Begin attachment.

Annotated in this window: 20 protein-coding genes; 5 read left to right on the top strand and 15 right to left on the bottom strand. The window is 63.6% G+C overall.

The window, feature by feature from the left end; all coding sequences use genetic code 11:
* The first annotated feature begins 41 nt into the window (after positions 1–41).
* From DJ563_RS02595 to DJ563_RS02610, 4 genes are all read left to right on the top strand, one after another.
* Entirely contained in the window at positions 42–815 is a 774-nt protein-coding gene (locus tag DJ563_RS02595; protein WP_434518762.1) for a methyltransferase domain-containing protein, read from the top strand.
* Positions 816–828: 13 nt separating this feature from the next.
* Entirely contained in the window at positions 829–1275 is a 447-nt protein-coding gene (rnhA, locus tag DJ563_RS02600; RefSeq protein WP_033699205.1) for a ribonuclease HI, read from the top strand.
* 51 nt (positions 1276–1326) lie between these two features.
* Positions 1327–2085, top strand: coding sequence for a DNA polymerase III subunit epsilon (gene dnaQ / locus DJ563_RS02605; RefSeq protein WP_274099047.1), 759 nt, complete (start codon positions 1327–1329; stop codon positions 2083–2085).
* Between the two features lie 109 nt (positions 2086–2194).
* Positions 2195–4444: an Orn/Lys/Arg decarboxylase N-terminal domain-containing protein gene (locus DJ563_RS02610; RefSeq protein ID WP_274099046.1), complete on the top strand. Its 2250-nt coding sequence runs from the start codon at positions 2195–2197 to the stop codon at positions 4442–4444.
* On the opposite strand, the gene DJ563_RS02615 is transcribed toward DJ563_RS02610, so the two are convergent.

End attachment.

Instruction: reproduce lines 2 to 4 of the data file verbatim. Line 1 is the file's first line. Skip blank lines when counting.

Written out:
The window, feature by feature from the left end; all coding sequences use genetic code 11:
* The first annotated feature begins 41 nt into the window (after positions 1–41).
* From DJ563_RS02595 to DJ563_RS02610, 4 genes are all read left to right on the top strand, one after another.